What shape will you choose for your Topiary bush?

By on 16th January in Garden

Have you ever thought that a tub of plants, lollipop shaped bushes or twisting spiral trees would enhance the area around your front door or  give your home added kerb side appeal?

Topiary trees or living sculptures have been around for centuries.  They were popular between the 16th and 18th centuries and could be found in the grounds of grand residences of the rich and famous, offering a touch of glamour to the gardens of their time.

Wood Door Lifestyle_2

Lollipops stand either side of an Anglian front door with decorative glass.

We decided to find out how easy it would be to create our own masterpiece.

How do you make your topiary shape?

Topiary is an old gardening craft that is achieved by clipping and trimming the foliage and twigs of shrubs and trees into a styled shape.    The skill is keeping the plant trimmed in to the shape that you have chosen, whether that is a ball, an abstract form or an animal and is limited only by our imagination.




These glorious elephants would have taken many years to grow, train and prune in to these shapes.  Image from lasfotosmasalucinantes.blogspot.com.es


It is more usual to use evergreen plants that have small leaves or needles; are woody and have compact or dense foliage.  The variety of  plants used  for smaller pieces of topiary are Boxwood, Bay and Holly while for larger structures Privet and Yew are used.  This is not an inclusive list and the plants used vary around the world.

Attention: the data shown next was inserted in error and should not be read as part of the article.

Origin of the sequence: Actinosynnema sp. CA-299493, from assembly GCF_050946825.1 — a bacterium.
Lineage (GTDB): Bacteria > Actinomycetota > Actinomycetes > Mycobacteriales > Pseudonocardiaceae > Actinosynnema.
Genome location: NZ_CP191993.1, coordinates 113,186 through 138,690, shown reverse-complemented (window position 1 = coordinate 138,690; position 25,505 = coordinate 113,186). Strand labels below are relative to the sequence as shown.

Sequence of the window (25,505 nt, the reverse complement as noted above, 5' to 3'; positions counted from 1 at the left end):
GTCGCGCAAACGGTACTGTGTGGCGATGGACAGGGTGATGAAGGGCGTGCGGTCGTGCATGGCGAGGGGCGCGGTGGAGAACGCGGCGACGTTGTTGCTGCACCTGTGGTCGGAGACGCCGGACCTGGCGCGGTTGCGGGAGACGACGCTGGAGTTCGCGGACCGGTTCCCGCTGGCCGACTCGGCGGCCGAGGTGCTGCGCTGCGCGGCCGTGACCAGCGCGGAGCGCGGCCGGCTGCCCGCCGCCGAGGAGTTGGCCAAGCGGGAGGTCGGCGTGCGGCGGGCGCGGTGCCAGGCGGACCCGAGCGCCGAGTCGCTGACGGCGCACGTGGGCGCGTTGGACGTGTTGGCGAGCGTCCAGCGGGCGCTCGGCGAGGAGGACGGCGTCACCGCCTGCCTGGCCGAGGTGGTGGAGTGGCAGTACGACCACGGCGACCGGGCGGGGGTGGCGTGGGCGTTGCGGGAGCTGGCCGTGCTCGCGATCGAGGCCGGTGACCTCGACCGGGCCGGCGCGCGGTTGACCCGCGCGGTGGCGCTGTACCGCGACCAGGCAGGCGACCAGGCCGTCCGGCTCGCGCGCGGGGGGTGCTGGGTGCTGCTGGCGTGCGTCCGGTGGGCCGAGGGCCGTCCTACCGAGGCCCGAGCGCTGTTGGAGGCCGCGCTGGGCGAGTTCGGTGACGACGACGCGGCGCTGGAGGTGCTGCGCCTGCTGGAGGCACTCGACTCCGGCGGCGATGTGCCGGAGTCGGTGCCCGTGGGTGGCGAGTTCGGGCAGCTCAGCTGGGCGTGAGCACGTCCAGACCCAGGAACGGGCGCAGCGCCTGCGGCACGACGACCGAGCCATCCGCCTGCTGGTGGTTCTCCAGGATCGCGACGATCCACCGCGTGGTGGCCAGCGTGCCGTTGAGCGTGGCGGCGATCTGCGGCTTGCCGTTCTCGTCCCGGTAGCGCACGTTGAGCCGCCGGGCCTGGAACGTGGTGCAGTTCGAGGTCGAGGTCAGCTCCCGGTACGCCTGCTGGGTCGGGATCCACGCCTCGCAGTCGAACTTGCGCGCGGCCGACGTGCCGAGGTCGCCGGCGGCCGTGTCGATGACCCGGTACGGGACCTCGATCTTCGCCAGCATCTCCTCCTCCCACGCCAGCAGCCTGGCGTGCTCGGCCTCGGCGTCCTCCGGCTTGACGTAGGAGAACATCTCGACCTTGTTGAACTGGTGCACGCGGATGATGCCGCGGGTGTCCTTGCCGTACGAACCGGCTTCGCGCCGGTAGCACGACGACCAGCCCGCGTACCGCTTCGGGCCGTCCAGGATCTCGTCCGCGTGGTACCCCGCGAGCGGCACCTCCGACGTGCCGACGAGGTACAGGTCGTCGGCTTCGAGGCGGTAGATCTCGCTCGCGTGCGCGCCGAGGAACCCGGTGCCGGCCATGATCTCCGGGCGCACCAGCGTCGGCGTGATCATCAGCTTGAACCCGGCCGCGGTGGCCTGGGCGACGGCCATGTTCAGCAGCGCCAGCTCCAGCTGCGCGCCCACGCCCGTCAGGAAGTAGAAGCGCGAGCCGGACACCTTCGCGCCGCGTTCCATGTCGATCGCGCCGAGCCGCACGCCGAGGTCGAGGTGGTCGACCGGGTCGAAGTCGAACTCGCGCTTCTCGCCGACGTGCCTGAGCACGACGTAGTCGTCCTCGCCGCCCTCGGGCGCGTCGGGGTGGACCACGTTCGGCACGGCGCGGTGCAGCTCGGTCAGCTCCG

It is important to feed and water the plants regularly to promote healthy growth.


To achieve your chosen design, a wire cage is used to help form the shape.  As the plant grows the twigs and branches are wired on to the cage/frame.  As the plant grows the bush is then trimmed into shape according to the cage/frame.  Remove  any unwanted growth from the main stem of the plant.



This cage/frame of a dog will support the plant as it grows.


These lovely old topiary designs are more often than not seen in grand country gardens, halls and estates.


Depending on the size of the topiary sculptures they can be trimmed with scissors, clippers or for the very large designs an electric hedge trimmer.

A hedge if trimmed regularly and kept tidy is a very simple form of topiary and can help to frame and define an area, act as a boundary and can create screen.

Brick path through lawn

Here a hedge has been trimmed to form a divide in the garden; access is through an arched hedge.  Image from  garden-collection.com

It is best to trim a topiary sculpture either:  early in the morning, in the evening or just after it has rained. Always remember to clear up and take away the clippings and any dead wood.    Be aware that cutting a plant during bad weather can severely damage its future growth.


This garden we found on Pinterest has a wonderful selection of topiary trees and bushes

Depending on the size and design of your topiary bush, it can take many months or years to cover a cage and form the required design.

If you do not have a lot of patience and like to see something take shape quickly then try using Ivy on a cage  that can cover the wire form in a few months.



If you fancy having a go yourself, why not try this Ivy ball that we found on Urban gardening that looks quite easy to achieve?

Happy clipping!